Outside catches up with the author of Diet Cults to parse the culture of nutritional fads, from the (misplaced?) logic behind the Paleo Diet to the emerging sugary sports drink controversy.
In his new book Diet Cults, Matt Fitzgerald argues against the idea that there is any one "best" way to eat. Along the way, he covers popular diets such as Atkins, the raw-food movement, and the Paleo Diet, each time exploring the dangers of excluding an entire food group. By the end of the book, Fitzgerald replaces the dogma of dieting with a proposal he calls "agnostic healthy eating." In time for the release of his new book, we caught up with Fitzgerald to discuss what belongs on the modern athlete's plate.
OUTSIDE: What led you to write Diet Cults?
FITZGERALD: Mainstream science is on one side, saying there’s no single ideal diet for humans. But all around us, popular diets are claiming that they are the healthiest diet for all. It’s a fundamental contradiction. My gut instinct was that it was not rational to say any one diet is the best way to eat. I wanted to offer an alternative.
Why are people so passionate about diets?
Food is such a basic symbol of identity. We become emotionally invested. Even three-month-old infants show dislike for puppets who don’t like the food they like. I think we are all susceptible to the mythology that one diet is best.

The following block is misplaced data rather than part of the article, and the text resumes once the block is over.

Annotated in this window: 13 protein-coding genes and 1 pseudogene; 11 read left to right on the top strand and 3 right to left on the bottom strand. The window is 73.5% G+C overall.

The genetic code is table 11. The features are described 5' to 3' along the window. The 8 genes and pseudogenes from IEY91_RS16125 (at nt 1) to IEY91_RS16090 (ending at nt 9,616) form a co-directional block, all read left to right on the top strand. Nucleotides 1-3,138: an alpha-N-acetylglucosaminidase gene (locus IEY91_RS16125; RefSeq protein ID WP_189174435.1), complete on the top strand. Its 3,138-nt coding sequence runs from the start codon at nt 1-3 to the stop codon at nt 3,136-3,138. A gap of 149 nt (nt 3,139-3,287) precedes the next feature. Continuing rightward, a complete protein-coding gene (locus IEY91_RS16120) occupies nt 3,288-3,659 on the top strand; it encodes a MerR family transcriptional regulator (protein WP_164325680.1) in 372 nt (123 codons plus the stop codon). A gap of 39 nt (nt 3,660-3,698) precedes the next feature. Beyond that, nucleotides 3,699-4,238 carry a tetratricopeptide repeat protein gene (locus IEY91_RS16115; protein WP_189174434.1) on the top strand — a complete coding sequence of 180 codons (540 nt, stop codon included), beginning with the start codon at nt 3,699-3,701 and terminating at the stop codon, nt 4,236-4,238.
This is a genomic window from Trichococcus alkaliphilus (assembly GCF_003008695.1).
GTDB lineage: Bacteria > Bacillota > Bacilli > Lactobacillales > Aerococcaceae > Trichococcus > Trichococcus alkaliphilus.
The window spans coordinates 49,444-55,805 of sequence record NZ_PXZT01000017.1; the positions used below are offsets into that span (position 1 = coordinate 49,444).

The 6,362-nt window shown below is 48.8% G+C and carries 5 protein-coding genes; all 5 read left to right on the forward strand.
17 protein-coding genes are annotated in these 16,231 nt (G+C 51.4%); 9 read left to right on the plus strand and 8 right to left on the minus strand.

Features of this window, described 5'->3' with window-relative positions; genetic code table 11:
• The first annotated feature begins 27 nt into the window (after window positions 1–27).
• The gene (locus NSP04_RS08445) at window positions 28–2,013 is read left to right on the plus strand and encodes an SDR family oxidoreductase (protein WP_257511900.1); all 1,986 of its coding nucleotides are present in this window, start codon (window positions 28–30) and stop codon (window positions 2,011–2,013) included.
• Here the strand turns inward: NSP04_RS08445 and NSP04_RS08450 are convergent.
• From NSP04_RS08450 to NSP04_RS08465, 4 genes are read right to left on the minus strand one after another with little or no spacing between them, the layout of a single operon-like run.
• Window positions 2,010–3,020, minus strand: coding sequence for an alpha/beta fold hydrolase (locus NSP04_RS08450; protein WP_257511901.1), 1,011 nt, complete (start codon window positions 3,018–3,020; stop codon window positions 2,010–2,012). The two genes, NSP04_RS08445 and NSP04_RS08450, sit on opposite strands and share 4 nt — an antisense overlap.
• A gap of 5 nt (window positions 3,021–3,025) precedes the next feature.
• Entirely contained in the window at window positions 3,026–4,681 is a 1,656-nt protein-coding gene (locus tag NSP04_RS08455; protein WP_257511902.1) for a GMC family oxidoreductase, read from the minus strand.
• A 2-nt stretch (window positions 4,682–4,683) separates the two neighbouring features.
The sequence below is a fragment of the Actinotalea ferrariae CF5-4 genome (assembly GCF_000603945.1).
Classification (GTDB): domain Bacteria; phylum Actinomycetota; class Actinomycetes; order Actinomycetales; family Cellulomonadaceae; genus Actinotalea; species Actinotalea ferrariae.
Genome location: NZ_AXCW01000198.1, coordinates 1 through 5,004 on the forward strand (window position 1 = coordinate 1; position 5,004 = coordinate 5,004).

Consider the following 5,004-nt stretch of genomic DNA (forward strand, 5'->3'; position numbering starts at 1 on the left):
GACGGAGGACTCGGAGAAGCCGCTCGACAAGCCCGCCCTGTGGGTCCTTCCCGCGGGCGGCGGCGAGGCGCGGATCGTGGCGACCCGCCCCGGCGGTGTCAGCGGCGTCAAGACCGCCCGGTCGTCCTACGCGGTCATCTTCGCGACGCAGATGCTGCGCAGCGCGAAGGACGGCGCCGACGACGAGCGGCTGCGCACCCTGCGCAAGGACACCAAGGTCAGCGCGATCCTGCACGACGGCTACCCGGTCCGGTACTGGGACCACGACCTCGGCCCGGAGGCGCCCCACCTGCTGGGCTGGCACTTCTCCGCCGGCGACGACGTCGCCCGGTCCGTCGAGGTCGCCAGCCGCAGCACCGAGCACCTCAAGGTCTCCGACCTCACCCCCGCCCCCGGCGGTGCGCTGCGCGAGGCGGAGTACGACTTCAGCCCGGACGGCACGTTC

Have you ever fallen for a diet cult?
Maybe supplements in some cases. I am becoming much more skeptical toward initial positive research on supplements, because if you wait long enough, some negative research comes out too.
In your book, you propose we embrace agnostic healthy eating. How do people eat like this?
They don’t demonize any nutrients. No entire food categories are eliminated. They have fruits and vegetables with almost every meal. There aren’t a lot of fried foods or sweets. It’s pretty basic stuff, but can fuel the best athletes and weekend warriors like us.
Do a lot of people already embrace agnostic healthy eating?
The silent majority of health conscious eaters out there want to eat healthy and are turned off by diet cults. In my exposure to world-class endurance athletes, very few Olympic-caliber athletes do any kind of diet with a name. They don’t demonize any nutrient. My personal instinct is that I don’t want to trust fear mongering salesmen who vilify a lot of the food people eat.
So elite endurance athletes are less likely to embrace diet cults. What about recreational athletes?
My perception is that amateur athletes are quite a bit more likely to go for diet cults. I have two theories on this. One is the sour grapes theory: That when competitive people find they can’t win races, the point of the sport switches from winning to doing it correctly. Barefoot running, Crossfit Endurance, and a lot of diets fall into that. Athletes who can win races don’t want to mess with the formula that works because a lot is at stake. The other part of it is that in today’s world, it can be hard to eat healthy. You have to swim against the stream. The diet cult does the work of how to eat healthy for you.
Diet cults tend to be trendy. That happened with the Atkins diet a decade ago, and the Paleo Diet in recent years. Are all diet cults destined to fade away eventually?